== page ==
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Wanted: conservatives

June 02, 2008

Re "The smog of academic consensus," Opinion, May 29

Although Crispin Sartwell's overall point has merit -- there are not enough conservative voices on American campuses -- much of his argument is simplistic and prone to gross generalizations. That most professors are registered Democrats is no indication they are prone to group-think or dedicated to reproducing "Obama-ism." Some may vote Democratic because they believe the party best represents their values. Others may do so for simple economic reasons, because in recent history Democrats have been more favorable to funding public education. Most important, political ideology and party identification may have little to do with how one teaches a classic text. The great books of political philosophy rarely fit neatly into contemporary American definitions of liberal and conservative.

Michael McLendon

Pasadena

The writer is an assistant professor of political science at Cal State Los Angeles.

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As an English professor with 30 years' experience at a secular humanist and overwhelmingly politically correct, small liberal-arts college, I agree completely with Sartwell's defense of the University of Colorado's move to guarantee more conservatives on its faculty.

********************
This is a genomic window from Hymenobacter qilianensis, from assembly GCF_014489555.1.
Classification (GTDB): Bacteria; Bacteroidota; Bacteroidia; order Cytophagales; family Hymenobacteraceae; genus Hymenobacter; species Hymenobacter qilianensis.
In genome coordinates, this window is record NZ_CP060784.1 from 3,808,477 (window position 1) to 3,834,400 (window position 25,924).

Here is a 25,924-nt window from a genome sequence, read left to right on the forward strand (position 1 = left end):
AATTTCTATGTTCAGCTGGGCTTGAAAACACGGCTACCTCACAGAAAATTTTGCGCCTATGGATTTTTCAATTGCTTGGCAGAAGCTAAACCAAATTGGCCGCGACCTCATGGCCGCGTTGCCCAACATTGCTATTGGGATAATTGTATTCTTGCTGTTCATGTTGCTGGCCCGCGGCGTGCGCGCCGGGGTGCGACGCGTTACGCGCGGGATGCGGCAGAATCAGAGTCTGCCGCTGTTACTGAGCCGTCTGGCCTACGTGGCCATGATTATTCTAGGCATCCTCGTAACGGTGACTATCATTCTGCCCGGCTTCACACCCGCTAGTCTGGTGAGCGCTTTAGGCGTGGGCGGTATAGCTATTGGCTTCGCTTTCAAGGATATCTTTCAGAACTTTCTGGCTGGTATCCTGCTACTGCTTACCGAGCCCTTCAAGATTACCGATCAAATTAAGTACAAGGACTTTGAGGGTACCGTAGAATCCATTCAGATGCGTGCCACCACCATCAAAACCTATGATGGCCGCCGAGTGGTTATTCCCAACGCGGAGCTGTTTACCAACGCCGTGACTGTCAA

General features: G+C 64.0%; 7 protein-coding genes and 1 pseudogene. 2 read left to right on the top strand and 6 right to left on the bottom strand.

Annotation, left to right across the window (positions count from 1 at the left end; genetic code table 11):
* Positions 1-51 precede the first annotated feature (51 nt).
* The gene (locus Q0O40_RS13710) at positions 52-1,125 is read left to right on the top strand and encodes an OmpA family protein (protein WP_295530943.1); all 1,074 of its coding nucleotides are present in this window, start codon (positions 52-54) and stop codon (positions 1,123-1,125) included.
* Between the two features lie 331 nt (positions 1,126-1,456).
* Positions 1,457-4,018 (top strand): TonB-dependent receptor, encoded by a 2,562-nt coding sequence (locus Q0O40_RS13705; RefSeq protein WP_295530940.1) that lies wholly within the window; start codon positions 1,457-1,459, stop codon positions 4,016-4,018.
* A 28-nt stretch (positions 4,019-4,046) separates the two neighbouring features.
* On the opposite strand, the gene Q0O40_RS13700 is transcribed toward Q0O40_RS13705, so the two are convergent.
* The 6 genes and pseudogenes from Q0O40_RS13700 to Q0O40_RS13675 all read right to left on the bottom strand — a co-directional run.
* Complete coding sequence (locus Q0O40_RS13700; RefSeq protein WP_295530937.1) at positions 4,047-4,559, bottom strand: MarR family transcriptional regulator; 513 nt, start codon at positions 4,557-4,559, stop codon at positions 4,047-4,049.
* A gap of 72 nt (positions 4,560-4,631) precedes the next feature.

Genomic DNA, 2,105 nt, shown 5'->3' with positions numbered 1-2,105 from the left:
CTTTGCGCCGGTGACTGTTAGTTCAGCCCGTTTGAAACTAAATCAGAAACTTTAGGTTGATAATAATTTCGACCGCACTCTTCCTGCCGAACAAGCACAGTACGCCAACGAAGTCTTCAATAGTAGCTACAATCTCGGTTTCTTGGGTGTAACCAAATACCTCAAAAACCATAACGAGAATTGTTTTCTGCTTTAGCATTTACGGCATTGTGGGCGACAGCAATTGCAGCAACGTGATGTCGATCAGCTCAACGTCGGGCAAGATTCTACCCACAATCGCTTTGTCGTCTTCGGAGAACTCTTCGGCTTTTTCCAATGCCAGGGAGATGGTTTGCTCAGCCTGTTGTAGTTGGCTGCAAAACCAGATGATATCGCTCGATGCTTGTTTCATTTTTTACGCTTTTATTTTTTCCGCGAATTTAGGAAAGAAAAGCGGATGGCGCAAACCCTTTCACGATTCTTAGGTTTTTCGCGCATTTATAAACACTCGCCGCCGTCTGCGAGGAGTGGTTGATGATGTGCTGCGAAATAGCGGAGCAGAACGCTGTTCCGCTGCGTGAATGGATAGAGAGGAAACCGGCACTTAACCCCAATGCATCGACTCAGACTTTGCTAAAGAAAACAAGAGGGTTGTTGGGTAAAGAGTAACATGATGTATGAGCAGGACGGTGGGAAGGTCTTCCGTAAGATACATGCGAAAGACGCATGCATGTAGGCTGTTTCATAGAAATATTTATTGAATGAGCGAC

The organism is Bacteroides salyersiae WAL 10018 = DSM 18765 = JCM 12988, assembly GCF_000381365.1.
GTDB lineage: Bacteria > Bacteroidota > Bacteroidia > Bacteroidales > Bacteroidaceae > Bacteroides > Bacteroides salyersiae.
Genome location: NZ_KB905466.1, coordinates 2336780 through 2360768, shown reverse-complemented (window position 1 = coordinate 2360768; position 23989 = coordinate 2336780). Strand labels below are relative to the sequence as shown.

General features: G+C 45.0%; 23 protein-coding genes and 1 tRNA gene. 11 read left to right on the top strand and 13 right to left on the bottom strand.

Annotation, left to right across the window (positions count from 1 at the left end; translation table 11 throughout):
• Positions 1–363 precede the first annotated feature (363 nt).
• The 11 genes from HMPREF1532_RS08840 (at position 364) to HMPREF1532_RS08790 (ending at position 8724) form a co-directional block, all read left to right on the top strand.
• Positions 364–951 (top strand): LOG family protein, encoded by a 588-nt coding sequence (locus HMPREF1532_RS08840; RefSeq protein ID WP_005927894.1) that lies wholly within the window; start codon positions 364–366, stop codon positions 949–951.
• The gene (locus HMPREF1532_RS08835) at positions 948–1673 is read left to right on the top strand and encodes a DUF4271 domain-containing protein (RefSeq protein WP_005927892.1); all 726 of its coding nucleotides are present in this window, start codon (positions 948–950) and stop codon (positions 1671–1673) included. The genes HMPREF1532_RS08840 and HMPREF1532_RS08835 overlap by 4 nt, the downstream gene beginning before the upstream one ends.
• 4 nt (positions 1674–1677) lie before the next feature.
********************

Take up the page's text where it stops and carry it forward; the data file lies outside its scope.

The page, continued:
I'm strongly for Barack Obama, but I tell my students that Max Weber was right when he said that the best professor is the one who forces his students to question their most deeply held beliefs. In our time, those beliefs are overwhelmingly liberal, relativistic and PC. This means that American colleges and universities are mainly in the business of strengthening unexamined prejudices. Colleges and universities in America have once again become enforcers of orthodoxy. This is not what Socrates had in mind at all.

Fred White

Baltimore

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I had to laugh at Sartwell's suggestion that academics overwhelmingly support Obama because they've "been taught that conservatives are evil idiots." Who needs to be brainwashed into being anti-conservative when the last seven years have been an object lesson in arrogance, deception and incompetence?

Conservatives like to use attacks on George W. Bush and Ronald Reagan to claim that liberals are elitist, but most criticism isn't in the form of ad-hominem digs about their intelligence. Bush's disastrous policies are an extension of Reagan's ideology, and it is the responsibility of academics to point out their failure.

Maeve Wolfenden

Sherman Oaks

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